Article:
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September 8, 2008

Going mobile is a challenge of choices (despite hullabaloo elsewhere)

ESPOO, Finland – Wow. There seems to be a lot going on in the tech world, from gigantic steampunk spiders to thumbsdown for gimmicky ad campaigns to tech dirt being slung around in all directions.

But my focus today is on mobile trends, some cool folks giving talks in cool events, and the business of going mobile.

Simplicity winning out over flash?

Ok. So I’ve been beating this drum a bit too much, especially since folks are starting to think my 1100 Club suggestion was a real club by Nokia (no, it isn’t).

But Ben, over at Into Mobile, realized, while reviewing a Nokia 3109 that, despite it not being the prettiest and most feature-laden device out there, it’s a pretty decent phone.

I don’t really want to force comparisons and competition between all the different phones we make. There is a reason we make a wide portfolio rather than a single fancy uber-device: Choice. I’ve been talking to some of our brand and marketing strategy folks about how we have user-profiles, based on extensive user research, that guide our portfolio choices. I hope to work up more articles about this topic in the next month or so (they just finished a big periodic revamp, so they asked me to wait a bit).

Smaller laptops or bigger mobile phones?

One area I have been watching closely is where WiMAX, WiFi, VoIP, and tablets all mix up. For example, the Asus Eee PC has been making waves. It’s a very small very capable laptop that has been picked up by hoards of people, causing the bigger laptop manufacturers to scramble for similar devices.

And what’s more interesting is that mobile operators are realizing that these hyper-mobile miniature laptops are perfect for their mobile networks. For example, Vodafone is preparing to offer the Dell Mini 9 for use on their 3G networks.

Coming from the other end, WiMAX was meant to be the gap-filler between mobile phone 3G data and laptop use of WiFi. Nokia even added WiMAX support to their tablets (which one can consider fitting in between a mobile phone and one of these mini laptops). But, the promise of WiMAX has been long in coming and some make a good (and long) argumentation that WiMAX might be really a non-starter in the grander scheme of things.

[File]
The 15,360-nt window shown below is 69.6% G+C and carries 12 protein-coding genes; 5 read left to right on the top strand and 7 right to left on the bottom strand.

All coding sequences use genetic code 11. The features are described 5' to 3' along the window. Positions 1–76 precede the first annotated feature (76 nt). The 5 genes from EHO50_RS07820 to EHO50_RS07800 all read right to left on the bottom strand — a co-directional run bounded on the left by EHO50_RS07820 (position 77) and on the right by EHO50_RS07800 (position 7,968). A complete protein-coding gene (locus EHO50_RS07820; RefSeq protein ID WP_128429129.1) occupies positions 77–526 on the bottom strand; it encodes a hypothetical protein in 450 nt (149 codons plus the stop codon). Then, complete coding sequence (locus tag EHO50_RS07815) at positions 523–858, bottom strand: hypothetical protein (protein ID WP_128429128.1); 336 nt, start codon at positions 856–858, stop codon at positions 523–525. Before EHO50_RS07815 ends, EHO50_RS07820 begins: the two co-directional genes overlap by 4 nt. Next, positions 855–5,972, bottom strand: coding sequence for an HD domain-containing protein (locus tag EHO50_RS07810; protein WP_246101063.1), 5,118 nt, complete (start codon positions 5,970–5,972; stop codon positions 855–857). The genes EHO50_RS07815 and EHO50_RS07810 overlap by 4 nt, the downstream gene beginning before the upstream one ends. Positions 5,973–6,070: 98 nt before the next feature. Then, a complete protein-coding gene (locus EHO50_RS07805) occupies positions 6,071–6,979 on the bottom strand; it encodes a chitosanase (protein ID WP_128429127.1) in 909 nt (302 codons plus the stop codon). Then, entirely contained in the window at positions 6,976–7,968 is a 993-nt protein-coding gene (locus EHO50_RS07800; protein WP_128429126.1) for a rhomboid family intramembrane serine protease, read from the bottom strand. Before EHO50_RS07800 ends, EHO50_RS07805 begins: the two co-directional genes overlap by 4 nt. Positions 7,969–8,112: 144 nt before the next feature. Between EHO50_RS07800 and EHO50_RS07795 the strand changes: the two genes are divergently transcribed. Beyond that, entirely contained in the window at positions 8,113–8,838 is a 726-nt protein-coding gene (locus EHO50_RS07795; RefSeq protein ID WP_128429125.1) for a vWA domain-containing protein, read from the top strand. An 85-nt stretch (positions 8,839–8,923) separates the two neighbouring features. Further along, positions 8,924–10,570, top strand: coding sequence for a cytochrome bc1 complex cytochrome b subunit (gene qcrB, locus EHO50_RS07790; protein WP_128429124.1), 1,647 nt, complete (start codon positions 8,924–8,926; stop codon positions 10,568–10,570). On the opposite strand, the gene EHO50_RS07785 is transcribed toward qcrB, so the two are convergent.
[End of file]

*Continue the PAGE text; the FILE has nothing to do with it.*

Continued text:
And then, on a much more sparsely granular layer, WiFi coverage is there for when you are stationary, such as at a coffee shop (like out team was for part of last week, specifically for the broadband) or in a super market. A super market? Tesco, a large supermarket chain in the UK, will be offering a VoIP service by subscription for Nokia devices. Makes you wonder.

Looking over all this space, laptops are getting closer to small handheld tablets which are bigger than your average smartphone. WiMAX is getting nudged out by more uses for 3G beyond the mobile phone. Operators are offering laptops for data access in addition to phones for voice access.

Does it look like a mess to you? How does one figure out what to do?

Going mobile in this day and age.

Fortunately, there are a ton of clever folks out there trying to understand how folks are using mobile devices, what going mobile means, and what the future of mobility looks like.

Three colleagues I admire, Adam Greenfield, Jan Chipchase, and Raphael Grignani, were at LIFT Asia (I wish I had gone, too) talking about these very subjects. The folks at Experientia have collected the links for speaker info and the presentations themselves and have links to some other folks making notes of the whole event. I’m sure there’s a lot there for you to chew on. I put Raphael’s presentation at the end of this post.

In this same space, I am looking forward to more from Ricky Cadden, aka Symbian Guru. He’s setting out to practice what he preaches. He’s putting ‘renewed focus’ on his personal motto that “technology should enrich and enable real life.” He’ll be exploring how to really unplug and go mobile. Should be interesting.

Image from havesack